The original film from the Trinity test, the first detonation of a nuclear weapon. The 70-year-old film has already decayed.
When LLNL’s Greg Spriggs was 11 years old, his father, a Navy man stationed on Midway Island, took him out one night to watch a nuclear bomb explode in space. The year was 1962 and the nuclear test was Starfish Prime, the largest in a series of high-altitude detonations. A rocket shot the 1.4 megaton nuclear warhead 250 miles above Earth
Half a century later, Spriggs spends a lot of time watching nuclear bombs explode on film (testing stopped in 1992). On the original film, even. Over the course of more than 200 nuclear tests in the atmosphere, the U.S. government has amassed thousands of films documenting the tests from every which angle and distance.
At Lawrence Livermore, Spriggs has begun a program to restore those films in hopes of wringing every last bit of data out of them.
This artist’s illustration shows a planetary scale impact on the moon. Illustration by W.K. Hartmann.
Violent collisions between the growing Earth and other objects in the solar system generated significant amounts of iron vapor, according to a study by LLNL scientist Richard Kraus and colleagues.
The results show that iron vaporizes easily during impact events, which forces planetary scientists to change how they think about the growth of planets and evolution of our solar system.
Kraus’ research was selected by Discover Magazine as one of the top 100 scientific discoveries of the year.
LLNL scientists have hypothesized why the Death Star needs an exhaust port.
With the release of the new “Star Wars : The Force Awakens” movie coming out later this month, a round table of scientists from the Department of Energy are speculating about how energy works in a universe long ago and far, far away.
Conducted last summer, during an hour-long Google Hangout featured Peter Thelin, a master optician from Lawrence Livermore National Laboratory; Chris Ebbers, a physicist at Lawrence Livermore; Cathy Plesko, an applied physicist from Los Alamos National Laboratory; and Vishal Patel, a researcher from Idaho National Laboratory’s Center for Space Nuclear Research (Vishal’s particular area of research is new forms of nuclear power that could fuel tomorrow’s spacecraft).
The discussion ranges from what powers R2-D2 (possibly a nuclear source) to why the Death Star needed an exhaust port (something that large invariably generates heat). The panel debates many points, but they’re unanimous in green or blue lightsabers taking more power than red ones.
A brain implant, partially built by Lawrence Livermore scientists, will be capable of restoring lost memories.
The goal of the Restoring Active Memory (RAM) program that is part of President Obama’s BRAIN initiative is to create an implantable neural-interface designed to restore lost memories in those suffering traumatic brain injuries.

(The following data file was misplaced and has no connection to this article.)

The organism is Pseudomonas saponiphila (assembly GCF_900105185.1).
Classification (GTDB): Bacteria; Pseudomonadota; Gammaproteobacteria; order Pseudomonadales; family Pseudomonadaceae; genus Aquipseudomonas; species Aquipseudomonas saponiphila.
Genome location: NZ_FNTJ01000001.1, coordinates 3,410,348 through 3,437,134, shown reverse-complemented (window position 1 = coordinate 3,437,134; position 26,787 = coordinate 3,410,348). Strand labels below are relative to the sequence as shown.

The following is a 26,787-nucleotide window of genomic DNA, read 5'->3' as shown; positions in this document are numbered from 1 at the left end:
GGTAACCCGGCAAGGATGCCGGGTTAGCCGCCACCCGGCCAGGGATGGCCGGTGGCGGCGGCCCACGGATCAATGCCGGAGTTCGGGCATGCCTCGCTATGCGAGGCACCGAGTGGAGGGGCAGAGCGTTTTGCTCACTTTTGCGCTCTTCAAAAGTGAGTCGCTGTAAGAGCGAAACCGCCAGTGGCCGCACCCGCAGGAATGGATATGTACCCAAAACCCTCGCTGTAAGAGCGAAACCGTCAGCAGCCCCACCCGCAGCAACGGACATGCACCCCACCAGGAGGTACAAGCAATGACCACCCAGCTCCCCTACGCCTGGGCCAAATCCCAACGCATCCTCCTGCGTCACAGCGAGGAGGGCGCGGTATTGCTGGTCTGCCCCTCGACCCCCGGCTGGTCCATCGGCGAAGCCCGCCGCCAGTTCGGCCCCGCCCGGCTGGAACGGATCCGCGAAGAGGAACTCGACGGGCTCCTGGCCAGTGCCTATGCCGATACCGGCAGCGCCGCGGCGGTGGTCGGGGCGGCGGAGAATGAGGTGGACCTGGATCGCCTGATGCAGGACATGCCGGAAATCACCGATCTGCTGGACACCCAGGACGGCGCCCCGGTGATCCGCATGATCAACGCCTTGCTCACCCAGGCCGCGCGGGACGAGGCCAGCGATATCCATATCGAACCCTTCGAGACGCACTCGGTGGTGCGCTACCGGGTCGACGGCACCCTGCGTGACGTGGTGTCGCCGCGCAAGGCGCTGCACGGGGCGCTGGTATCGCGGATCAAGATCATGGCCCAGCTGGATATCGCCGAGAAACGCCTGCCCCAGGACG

Traumatic brain injuries (TBI) affect roughly 1.7 million civilians each year and 270,000 military service members since 2000. Further, TBI has shown to impair one’s ability to recall memories created before suffering the injury while also limiting the capability to form new ones after.
The Defense Advanced Research Projects Agency awarded Lawrence Livermore up to $2.5 million to develop an implantable neural device with the ability to record and stimulate neurons within the brain to help restore memory.
A carbyne strand forms in laser-melted graphite. Carbyne is found in astrophysical bodies and has the potential to be used in nanoelectronic devices and superhard materials. Image by Liam Krauss/LLNL.
Researchers at Sun Yat-sen University have created interesting carbonaceous crystals and what they are calling it, carbyne, has some outside scientists scratching their heads.
Carbyne is a one-dimensional string of carbon atoms, or a crystallized collection of these strings. But that definition permits enough semantic uncertainty and scientific ambiguity to allow for contention. Computational studies suggest that the material would be incredibly strong and that its electronic band gap could be tuned by bending or compressing it.
“What’s neat about this study, from my perspective, is it confirms that laser heating provides a mechanism for forming these structures,” said Nir Goldman, a physical chemist at Lawrence Livermore, who was not involved in the study.
Goldman recently performed computer simulations that demonstrated bombarding graphite with laser light also could create carbyne fibers. The thermodynamic conditions he observed in his study are likely similar to what the Sun Yat-sen University group created in the lab, Goldman said.
Nerine Cherepy of Lawrence Livermore displays commercial phosphors (six samples from bottom left of semi-circle) and phosphors being developed by LLNL and collaborators as replacements (five on right).
A newly developed fluorescent lighting has been made with phosphor and has the potential to decrease reliance on the use of rare earth metals, which are currently used in the manufacturing of all other fluorescent lighting. Although phosphors are essential in fluorescent lights, the presence of rare earth metals has made them a less than ideal solution.
To address the problem, LLNL scientists have come up with a new type of phosphor that has a low percentage of rare earth metals as compared to what was previously found in fluorescent lights. This could reduce the reliance of the fluorescent lighting industry on the limited supply of rare earth metals until they can be completely replaced by LED lights.
In order to eliminate the need for rare earth metals in the manufacturing process of fluorescent lighting, a team of researchers from General Electric, Lawrence Livermore and Oak Ridge National Laboratory teamed up with the Critical Materials Institute (CMI) at Ames Laboratory to create an alternating phosphor that will dramatically reduce or eliminate the use of the rare earth metals.